Want something healthy? You have to ask for it. And the meal still comes with a toy, although the meal isn’t healthy enough to qualify for a toy under the San Francisco’s nutrition standards, which are scheduled to go into effect in December.
The McNuggets meal meets the San Francisco standard for sodium, overall calories and for saturated fat – if you choose low-fat white milk. It fails the other criteria. Fat provides about 40 percent of the calories (the standard is 35 percent), and fruit misses the mark by 50 percent. The hamburger and cheeseburger meals fare worse. And even if french fries count as a vegetable, they don’t reach the three-quarter-cup standard. Sodas, of course, have too much sugar.
No toy for you, San Francisco kids.
So let’s get back to the underlying question: Isn’t perfect the enemy of the good? Aren’t baby steps like these in the right direction and, therefore, deserving of support?
I don’t think so. McDonald’s proposed changes are a reason to ask a different question: Is a better-for-you Happy Meal a good choice? Wouldn’t your child be better off eating something healthy, not just slightly healthier?
Couldn’t McDonald’s, the largest fast-food maker in the world, come up with something genuinely healthy that also tastes good?
“Better for you” is a marketing ploy, and McDonald’s must need help. Although its annual sales are $24 billion from its 14,000 outlets in the United States, Happy Meals have not been doing well.
Business analysts attribute declining sales since 2003 to the unsophisticated toys. Toys are the only reason kids want Happy Meals, but more parents are ordering adult meals and splitting them with the kids. But what if Happy Meals appear healthier?
Let’s be clear: McDonald’s is not a social service agency. It is a business. Its business interests come first. This means selling more food to more people more often, viewing food choice exclusively as a matter of personal responsibility and pretending that the company’s $1.3 billion annual marketing expenditure has no effect on consumer choice.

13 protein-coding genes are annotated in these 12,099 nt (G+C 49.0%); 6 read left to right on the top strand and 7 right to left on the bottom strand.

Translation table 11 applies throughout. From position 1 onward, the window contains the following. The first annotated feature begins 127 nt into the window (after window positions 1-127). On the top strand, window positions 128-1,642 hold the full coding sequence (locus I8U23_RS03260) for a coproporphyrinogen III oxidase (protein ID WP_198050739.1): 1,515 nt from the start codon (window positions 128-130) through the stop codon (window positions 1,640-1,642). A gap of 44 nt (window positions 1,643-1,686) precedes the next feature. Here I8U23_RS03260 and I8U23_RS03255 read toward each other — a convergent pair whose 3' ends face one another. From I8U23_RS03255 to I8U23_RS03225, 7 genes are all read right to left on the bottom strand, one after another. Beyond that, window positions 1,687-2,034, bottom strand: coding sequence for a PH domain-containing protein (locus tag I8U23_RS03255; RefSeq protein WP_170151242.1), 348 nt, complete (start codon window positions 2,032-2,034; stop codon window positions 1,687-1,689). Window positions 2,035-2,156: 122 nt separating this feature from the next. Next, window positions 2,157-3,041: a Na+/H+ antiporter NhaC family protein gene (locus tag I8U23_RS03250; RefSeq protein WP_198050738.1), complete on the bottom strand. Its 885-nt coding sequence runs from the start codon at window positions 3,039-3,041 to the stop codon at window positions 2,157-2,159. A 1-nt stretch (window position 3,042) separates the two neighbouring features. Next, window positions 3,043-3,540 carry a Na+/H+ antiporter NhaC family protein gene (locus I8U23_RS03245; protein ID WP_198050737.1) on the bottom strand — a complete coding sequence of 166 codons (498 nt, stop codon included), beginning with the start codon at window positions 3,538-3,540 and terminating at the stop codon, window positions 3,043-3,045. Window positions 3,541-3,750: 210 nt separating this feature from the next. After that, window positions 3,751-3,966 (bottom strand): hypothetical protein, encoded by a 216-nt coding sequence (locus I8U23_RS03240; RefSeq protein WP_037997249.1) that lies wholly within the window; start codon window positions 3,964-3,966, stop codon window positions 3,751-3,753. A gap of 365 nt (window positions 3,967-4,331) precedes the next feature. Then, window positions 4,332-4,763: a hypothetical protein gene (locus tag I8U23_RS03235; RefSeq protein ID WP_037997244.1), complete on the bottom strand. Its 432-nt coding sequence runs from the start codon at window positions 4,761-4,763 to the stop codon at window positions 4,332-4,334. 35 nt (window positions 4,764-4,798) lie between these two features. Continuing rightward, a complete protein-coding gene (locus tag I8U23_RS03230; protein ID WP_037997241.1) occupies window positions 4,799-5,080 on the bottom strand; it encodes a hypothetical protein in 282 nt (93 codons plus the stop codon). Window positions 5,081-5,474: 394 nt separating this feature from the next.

I suspect McDonald’s actions are attempts to appease Michelle Obama’s healthy eating campaign and perhaps to attract health-minded families to its outlets.
But surely the changes are also part of a calculated public relations effort to discourage other communities from enacting nutrition standards like those in San Francisco.
What McDonald’s actions make clear is the need for federal action to make it easier for people to make healthier choices for their kids. This means putting some curbs on marketing below-standard foods to kids and insisting that default kids menus be healthy.
If McDonald’s were serious about promoting kids’ health, it would offer default Happy Meals that meet San Francisco’s nutrition standards and advertise them to the hilt. Until the company does that, I’m reserving applause.
Marion Nestle is the author of “Food Politics,” among other books, and is a professor in the nutrition, food studies and public health department at New York University. E-mail her at firstname.lastname@example.org.
This article appeared on page G – 4 of the San Francisco Chronicle
McDonald’s sent out a press release yesterday to announce “healthier” changes to its Happy Meals.
Healthier? Not quite. The company is announcing a “Commitment to Offer Improved Nutrition Choices” [my emphasis].
The comprehensive plan aims to help customers — especially families and children — make nutrition-minded choices whether visiting McDonald’s or eating elsewhere.
Menu changes underway include the addition of more nutritionally-balanced choices that meet McDonald’s reputation for great taste and affordability, along with an increased focus on providing nutrition information that enable customers and employees to make simple, informed menu decisions.
McDonald’s says that by the end of this year it will automatically include produce or a low-fat dairy option in every Happy Meal. It will:
- Automatically include both produce (apple slices, a quarter cup or half serving)
- Automatically include a new smaller size French fries (1.1 ounces)
- Automatically reduce the sodium by 15% or more
I emphasize “automatically” because it means the default. If you order a Happy Meal, that’s what you get. Research shows that most people stick with the default. If the default is a healthy meal, kids have a better chance of getting one.